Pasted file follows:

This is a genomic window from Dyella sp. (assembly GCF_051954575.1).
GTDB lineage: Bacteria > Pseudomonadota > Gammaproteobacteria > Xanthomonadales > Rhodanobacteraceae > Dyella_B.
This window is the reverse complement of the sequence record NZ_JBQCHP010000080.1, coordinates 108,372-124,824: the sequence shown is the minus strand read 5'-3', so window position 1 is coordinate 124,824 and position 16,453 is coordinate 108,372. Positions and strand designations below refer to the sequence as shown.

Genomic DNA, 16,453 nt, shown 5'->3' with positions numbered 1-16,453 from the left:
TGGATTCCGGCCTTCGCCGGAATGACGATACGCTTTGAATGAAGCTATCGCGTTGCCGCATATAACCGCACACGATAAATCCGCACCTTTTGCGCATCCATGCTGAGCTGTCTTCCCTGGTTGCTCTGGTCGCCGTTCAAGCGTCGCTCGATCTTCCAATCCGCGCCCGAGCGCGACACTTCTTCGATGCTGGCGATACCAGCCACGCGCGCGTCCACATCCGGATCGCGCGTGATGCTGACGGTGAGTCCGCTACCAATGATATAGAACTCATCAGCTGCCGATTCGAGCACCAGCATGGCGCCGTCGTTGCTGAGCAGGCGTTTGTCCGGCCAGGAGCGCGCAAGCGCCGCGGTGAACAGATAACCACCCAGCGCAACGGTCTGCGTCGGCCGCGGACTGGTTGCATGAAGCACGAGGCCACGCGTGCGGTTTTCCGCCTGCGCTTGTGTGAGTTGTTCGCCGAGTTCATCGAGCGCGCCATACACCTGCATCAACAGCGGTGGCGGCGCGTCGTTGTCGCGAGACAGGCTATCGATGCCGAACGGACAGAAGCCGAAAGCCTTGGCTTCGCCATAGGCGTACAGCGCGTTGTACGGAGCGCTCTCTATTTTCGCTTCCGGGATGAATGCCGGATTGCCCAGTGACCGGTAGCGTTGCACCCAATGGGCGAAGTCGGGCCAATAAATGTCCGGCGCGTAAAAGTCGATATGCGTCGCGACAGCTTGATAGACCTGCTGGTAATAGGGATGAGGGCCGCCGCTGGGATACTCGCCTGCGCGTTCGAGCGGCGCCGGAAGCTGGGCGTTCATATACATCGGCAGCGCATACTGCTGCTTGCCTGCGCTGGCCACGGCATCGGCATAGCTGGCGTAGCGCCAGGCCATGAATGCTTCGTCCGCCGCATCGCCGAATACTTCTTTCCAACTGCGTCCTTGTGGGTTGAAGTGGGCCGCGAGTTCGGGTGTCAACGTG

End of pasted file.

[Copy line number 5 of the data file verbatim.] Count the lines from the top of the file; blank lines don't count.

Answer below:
TGGATTCCGGCCTTCGCCGGAATGACGATACGCTTTGAATGAAGCTATCGCGTTGCCGCATATAACCGCACACGATAAATCCGCACCTTTTGCGCATCCATGCTGAGCTGTCTTCCCTGGTTGCTCTGGTCGCCGTTCAAGCGTCGCTCGATCTTCCAATCCGCGCCCGAGCGCGACACTTCTTCGATGCTGGCGATACCAGCCACGCGCGCGTCCACATCCGGATCGCGCGTGATGCTGACGGTGAGTCCGCTACCAATGATATAGAACTCATCAGCTGCCGATTCGAGCACCAGCATGGCGCCGTCGTTGCTGAGCAGGCGTTTGTCCGGCCAGGAGCGCGCAAGCGCCGCGGTGAACAGATAACCACCCAGCGCAACGGTCTGCGTCGGCCGCGGACTGGTTGCATGAAGCACGAGGCCACGCGTGCGGTTTTCCGCCTGCGCTTGTGTGAGTTGTTCGCCGAGTTCATCGAGCGCGCCATACACCTGCATCAACAGCGGTGGCGGCGCGTCGTTGTCGCGAGACAGGCTATCGATGCCGAACGGACAGAAGCCGAAAGCCTTGGCTTCGCCATAGGCGTACAGCGCGTTGTACGGAGCGCTCTCTATTTTCGCTTCCGGGATGAATGCCGGATTGCCCAGTGACCGGTAGCGTTGCACCCAATGGGCGAAGTCGGGCCAATAAATGTCCGGCGCGTAAAAGTCGATATGCGTCGCGACAGCTTGATAGACCTGCTGGTAATAGGGATGAGGGCCGCCGCTGGGATACTCGCCTGCGCGTTCGAGCGGCGCCGGAAGCTGGGCGTTCATATACATCGGCAGCGCATACTGCTGCTTGCCTGCGCTGGCCACGGCATCGGCATAGCTGGCGTAGCGCCAGGCCATGAATGCTTCGTCCGCCGCATCGCCGAATACTTCTTTCCAACTGCGTCCTTGTGGGTTGAAGTGGGCCGCGAGTTCGGGTGTCAACGTG